He suggested parents treat hand sanitizer like any other potentially harmful household product, including storing out of reach of small children and instructing children not to drink from it.

In the casino, we have a problem with people who have been cut off continuing to try to get a drink, get their friends to buy them drinks, or even sipping off their friends' drinks. Now we have to monitor their hand sanitizer as well?

Thinking about this at work, I helped myself to a big dollop of Purell in the breakroom, spread it on my hands, and then licked the back of my hand to see what it tasted like. Not bad. Not so great, either. Kind of like if you had made gin with lavender instead of juniper berries. Would I choose it for a night out? No. Would an underage drinker mix it with Mountain Dew? There's probably already a name for this homemade kiddie cocktail.

But what about the extremely underage? I was thinking about babies licking the stuff off of hands. But when we talked about it in the breakroom, Rob asked if it could be absorbed by the skin.It turns out that skin absorbtion, or even inhaling the fumes are ways to get alchohol into the bloodstream.

If a 150 lb guy needs 2 ounces (4 Tablespoons) of 120 proof to get borderline drunk, then the 15 lb baby needs a little over a teaspoon. Maybe less, because babies have a high percentage of body fat. Maybe more, because babies are always eating. The mom who slathers Purell all over the pacifier that fell on the ground or the bar of the shopping cart or her own or her child's hands at every opportunity may be planting the seeds of alcohol dependency as she kills all those germs. She may be getting the kid drunk. Those compulsive hand-cleaning people that reach for the hand sanitizer every 5 minutes may be getting enough to get buzzed up, or at least to relax a little.

The breakroom conversation was getting funny. Rob asked me "So how do you know if a baby is drunk?" I got out my TIPS training manual and reviewed the list of "behavioral cues for approaching intoxication".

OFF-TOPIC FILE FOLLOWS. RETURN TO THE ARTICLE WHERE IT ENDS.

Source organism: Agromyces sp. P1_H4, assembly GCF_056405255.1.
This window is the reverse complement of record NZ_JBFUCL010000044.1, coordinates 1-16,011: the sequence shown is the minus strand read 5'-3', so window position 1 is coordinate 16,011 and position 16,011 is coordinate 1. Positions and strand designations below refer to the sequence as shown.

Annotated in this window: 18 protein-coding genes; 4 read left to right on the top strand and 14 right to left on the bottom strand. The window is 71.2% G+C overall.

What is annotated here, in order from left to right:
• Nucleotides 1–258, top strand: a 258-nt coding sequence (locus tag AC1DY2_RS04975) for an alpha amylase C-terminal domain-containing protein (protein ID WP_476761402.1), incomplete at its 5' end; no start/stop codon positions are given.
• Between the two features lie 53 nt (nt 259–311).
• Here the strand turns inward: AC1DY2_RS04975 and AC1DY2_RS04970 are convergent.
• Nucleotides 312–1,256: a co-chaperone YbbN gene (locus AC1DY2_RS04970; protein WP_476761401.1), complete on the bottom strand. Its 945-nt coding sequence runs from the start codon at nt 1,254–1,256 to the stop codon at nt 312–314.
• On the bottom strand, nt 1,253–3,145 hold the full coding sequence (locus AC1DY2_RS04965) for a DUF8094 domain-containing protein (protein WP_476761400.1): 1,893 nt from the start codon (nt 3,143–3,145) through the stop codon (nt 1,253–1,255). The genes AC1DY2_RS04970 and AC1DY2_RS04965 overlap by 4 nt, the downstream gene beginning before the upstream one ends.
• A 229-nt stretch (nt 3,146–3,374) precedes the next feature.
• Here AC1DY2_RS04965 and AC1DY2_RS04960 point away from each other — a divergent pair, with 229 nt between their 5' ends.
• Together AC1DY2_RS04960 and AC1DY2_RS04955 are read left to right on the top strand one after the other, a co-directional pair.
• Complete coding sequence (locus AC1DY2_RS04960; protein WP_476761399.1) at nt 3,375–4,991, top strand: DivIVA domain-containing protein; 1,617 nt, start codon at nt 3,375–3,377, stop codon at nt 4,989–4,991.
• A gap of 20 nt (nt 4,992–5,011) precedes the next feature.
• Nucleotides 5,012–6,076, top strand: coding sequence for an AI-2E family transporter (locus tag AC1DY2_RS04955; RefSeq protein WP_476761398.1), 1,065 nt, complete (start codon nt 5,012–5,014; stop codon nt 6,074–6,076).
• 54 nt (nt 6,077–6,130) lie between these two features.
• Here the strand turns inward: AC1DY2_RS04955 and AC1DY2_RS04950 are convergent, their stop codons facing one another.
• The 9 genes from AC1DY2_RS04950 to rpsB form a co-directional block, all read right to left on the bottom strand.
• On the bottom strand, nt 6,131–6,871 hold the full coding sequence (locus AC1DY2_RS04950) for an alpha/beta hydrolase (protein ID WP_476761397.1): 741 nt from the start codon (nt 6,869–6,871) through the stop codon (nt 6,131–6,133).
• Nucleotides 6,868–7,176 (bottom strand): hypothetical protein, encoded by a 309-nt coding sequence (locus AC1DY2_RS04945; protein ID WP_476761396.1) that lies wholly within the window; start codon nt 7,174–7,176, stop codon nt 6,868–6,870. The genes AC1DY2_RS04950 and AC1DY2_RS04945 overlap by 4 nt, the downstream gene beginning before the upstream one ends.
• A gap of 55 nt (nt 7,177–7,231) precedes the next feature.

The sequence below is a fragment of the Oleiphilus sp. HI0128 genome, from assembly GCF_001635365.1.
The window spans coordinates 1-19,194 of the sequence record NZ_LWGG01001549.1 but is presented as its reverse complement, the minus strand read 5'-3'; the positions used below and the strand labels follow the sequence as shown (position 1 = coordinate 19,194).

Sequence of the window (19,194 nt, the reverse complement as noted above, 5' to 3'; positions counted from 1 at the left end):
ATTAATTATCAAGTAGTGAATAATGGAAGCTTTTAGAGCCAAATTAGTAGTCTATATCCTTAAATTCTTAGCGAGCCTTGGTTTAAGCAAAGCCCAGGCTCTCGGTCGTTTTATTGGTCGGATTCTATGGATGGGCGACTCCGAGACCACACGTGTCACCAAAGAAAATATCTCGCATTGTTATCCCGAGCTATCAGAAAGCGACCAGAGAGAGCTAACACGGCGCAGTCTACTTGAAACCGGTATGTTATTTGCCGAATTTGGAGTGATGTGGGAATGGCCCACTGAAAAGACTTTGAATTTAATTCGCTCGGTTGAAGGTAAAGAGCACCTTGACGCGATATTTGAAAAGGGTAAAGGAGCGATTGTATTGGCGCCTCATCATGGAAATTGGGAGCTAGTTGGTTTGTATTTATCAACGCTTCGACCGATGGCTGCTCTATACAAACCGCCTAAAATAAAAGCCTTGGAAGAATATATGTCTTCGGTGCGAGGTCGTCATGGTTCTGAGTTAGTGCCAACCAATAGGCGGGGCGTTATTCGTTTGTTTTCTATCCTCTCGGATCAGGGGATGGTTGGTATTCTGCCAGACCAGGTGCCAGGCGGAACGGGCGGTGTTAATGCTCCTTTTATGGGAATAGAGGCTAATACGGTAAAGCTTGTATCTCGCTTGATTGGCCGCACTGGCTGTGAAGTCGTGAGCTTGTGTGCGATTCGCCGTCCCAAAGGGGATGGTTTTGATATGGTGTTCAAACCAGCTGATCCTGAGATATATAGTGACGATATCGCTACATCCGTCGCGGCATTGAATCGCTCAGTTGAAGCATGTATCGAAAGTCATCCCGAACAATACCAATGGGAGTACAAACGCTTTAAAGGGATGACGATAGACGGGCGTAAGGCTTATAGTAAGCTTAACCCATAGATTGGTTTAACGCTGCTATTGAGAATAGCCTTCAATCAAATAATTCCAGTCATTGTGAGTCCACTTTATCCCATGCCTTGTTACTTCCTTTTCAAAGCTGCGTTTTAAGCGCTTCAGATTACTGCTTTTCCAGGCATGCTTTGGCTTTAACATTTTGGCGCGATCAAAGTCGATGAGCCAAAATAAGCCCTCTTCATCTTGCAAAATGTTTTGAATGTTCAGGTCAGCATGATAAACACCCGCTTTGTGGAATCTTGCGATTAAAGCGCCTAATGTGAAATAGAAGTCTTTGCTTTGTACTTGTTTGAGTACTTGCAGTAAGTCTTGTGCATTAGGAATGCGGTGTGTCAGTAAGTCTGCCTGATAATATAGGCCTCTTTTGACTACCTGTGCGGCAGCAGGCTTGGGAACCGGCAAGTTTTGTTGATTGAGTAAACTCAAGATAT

"Well, you have to see whether the baby has lost his inhibitions. Or has impaired judgement." It seems being drunk pretty much means acting like a baby, so a baby could be drunk quite a bit and no one would know. Of course if your baby gets to the impaired reaction phase and starts "lighting more than one cigarette" you'll know something's up.

Sunday, March 04, 2007

Life Without Chickens

scientific drawing of Quack Grass
Quack Grass drawing from Ontario Ministry of Agriculture

This is our first winter without chickens in about six years. I am buying eggs from one of my coworkers, or trading with Jenny at Meadowlark Farm, eggs from their chickens for Richard's fresh-caught perch.

But eggs is only one of the benefits of keeping a few chickens around the house. Our dog gets plate scrapings, but I still feel bad about the food that gets thrown away, food that used to go to the chickens. Dogs have no interest in banana peels or potato peelings or squash seeds. Chickens will pick every last edible scrap and then scratch what's left into their litter so that it's 75% composted before it ever hits the yard.

I worried about this when they started culling yard poultry in countries where avian flu had hit. Rabbits were suggested as a replacement source of meat, and there is a logic to that idea. Rabbits are small enough to be cared for by children and elders, and they will eat some table scraps. But a rabbit's diet needs to be monitored: too much fresh vegetables and they will get scours, too much grain and they will get colic. Chickens are omnivores. They eat anything that people eat, and they eat a lot of bugs and weeds that people won't eat.

Every spring I do my body-building, garden reclamation and chicken feeding all at once by digging up two or three wheel barrow loads of quack grass each day and giving it to the chickens. They eat the green grass, scratch up the matted roots, and eat it again if rains come and it dares to try sprout again. I don't know of any other way to kill quack grass without herbicide, and even that doesn't work as well as an eager flock of hens.

Friday, March 02, 2007

Champion Tree Update

Kate posted this on yesterday's Leland Report:
Quick update on the Champion Cottonwood. We delivered a check to the Road Commission yesterday to pay for the pruning and cabling work to be done. So thanks to the many supporters, the first major hurdle is over! Bartlett's will be up here sometime in the next few weeks to do the work (before the tree begins to bud). We are still raising money though - it is not over! We have to pay the Road Commission for their time closing River Street and cleaning up all the branches. Plus, we need to get a plaque for our tree and pay for the yearly inspections and maintenance. So,despite what the Enterprise may have stated - we are not at our fundraising goal. But, we made our first hurdle, in time - and thank you so much to all those who have donated their time and money!